A Mexican laborer permitted to enter the United States and work for a limited period of time, especially in agriculture.(noun)
American Heritage(R) Dictionary of the English Language, Fifth Edition. Copyright (c) 2011 by Houghton Mifflin Harcourt Publishing Company. Published by Houghton Mifflin Harcourt Publishing Company. All rights reserved.
Use "bracero" in a sentence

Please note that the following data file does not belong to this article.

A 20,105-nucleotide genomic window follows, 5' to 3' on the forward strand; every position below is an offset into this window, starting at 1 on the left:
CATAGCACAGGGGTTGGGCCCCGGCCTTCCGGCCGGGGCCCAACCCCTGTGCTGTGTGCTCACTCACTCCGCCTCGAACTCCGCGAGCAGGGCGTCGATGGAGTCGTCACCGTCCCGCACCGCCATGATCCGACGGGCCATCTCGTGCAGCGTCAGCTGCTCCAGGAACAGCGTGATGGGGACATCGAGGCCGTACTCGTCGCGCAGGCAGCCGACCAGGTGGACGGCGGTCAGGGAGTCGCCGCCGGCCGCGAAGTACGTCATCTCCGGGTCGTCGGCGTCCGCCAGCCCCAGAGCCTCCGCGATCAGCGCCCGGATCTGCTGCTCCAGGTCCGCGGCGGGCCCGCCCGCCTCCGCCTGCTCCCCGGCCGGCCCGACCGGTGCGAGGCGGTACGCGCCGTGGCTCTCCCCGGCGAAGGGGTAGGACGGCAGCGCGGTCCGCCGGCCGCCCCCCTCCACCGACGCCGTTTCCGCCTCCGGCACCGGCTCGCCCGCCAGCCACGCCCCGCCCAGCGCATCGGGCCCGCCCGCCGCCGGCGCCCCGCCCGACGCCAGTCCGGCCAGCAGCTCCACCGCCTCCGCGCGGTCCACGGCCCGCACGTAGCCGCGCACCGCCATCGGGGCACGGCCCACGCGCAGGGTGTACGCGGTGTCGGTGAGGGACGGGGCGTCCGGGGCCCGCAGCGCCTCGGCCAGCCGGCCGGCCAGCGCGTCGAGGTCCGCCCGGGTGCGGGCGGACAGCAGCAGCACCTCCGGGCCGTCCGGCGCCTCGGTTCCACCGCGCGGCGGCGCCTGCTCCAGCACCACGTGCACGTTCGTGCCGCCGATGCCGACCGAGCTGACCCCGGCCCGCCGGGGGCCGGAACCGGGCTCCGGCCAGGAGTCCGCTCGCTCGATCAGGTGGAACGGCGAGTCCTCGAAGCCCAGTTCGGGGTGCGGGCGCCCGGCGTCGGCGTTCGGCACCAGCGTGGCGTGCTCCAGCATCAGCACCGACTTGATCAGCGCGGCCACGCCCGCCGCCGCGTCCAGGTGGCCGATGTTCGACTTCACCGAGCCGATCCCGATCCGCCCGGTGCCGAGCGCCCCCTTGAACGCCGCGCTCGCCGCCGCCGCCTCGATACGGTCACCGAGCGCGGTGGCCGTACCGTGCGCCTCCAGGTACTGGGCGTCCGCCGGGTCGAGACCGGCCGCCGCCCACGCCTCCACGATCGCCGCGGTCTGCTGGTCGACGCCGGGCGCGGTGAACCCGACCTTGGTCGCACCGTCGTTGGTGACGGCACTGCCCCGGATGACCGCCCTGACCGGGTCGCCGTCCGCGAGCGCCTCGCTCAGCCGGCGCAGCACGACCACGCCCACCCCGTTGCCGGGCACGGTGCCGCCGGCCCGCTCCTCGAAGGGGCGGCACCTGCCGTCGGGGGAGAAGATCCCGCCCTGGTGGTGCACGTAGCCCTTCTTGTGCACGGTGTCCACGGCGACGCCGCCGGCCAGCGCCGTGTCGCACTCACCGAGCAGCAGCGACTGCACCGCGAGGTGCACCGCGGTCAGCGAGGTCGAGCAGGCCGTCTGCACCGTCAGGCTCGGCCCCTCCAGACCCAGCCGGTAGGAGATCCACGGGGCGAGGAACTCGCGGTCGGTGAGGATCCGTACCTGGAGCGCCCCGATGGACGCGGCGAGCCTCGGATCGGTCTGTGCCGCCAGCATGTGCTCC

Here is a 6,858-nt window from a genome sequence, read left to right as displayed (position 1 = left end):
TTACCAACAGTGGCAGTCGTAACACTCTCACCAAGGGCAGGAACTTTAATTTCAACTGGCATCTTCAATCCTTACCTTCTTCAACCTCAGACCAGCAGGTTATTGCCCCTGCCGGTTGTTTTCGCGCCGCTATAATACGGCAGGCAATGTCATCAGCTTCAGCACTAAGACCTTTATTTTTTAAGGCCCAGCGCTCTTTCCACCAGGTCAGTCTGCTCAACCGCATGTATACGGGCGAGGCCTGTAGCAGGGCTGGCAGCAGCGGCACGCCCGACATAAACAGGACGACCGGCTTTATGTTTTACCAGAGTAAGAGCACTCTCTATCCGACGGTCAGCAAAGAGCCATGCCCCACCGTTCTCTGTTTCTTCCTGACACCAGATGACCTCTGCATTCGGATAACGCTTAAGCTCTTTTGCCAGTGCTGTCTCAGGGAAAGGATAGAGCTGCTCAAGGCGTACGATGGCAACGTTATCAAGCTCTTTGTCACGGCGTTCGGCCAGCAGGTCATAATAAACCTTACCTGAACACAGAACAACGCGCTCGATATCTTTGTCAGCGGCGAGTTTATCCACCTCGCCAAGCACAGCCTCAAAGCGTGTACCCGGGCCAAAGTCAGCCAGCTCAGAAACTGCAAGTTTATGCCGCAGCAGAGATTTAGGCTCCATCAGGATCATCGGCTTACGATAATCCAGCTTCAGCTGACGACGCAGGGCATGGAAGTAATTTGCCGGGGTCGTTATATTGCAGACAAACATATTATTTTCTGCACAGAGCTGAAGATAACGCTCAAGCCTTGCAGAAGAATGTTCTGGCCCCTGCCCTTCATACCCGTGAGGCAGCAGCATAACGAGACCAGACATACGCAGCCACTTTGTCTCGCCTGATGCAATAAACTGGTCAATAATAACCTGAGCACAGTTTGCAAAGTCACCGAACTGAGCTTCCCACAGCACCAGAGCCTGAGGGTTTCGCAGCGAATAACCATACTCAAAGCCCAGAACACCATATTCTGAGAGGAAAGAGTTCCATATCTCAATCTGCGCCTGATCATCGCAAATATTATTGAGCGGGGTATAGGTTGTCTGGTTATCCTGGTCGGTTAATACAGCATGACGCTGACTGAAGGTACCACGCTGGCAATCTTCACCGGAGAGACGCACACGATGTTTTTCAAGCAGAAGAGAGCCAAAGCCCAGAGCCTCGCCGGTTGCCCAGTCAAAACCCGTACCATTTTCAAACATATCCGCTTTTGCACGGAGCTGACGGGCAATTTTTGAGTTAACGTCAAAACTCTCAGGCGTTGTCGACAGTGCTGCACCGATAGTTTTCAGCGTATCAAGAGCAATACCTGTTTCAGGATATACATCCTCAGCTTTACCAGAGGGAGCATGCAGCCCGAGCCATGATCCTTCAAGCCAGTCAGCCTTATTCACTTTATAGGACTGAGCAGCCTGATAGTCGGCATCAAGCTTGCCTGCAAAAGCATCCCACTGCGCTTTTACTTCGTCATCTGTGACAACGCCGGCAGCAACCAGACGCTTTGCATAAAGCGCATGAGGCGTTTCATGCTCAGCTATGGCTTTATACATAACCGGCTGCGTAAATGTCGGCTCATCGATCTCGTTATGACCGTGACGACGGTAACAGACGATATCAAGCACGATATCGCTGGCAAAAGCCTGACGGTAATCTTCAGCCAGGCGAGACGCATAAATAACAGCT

"They then took a crew of illegal "wetbacks," what they called bracero laborers from Mexico back in those days, out into these pecan orchards and they "thrashed" the nuts out of the trees with long bamboo poles, the nuts falling onto large canvases spread under the trees."
"(bracero from the Spanish word brazo for arm, meaning strong-armed worker)."
"A fact for Eric K, using a distinction between “immigrant” and the Bush approach toward workers as economic units, rather than people: from 1942-1964, we had agricultural guestworkers in what was called the bracero program."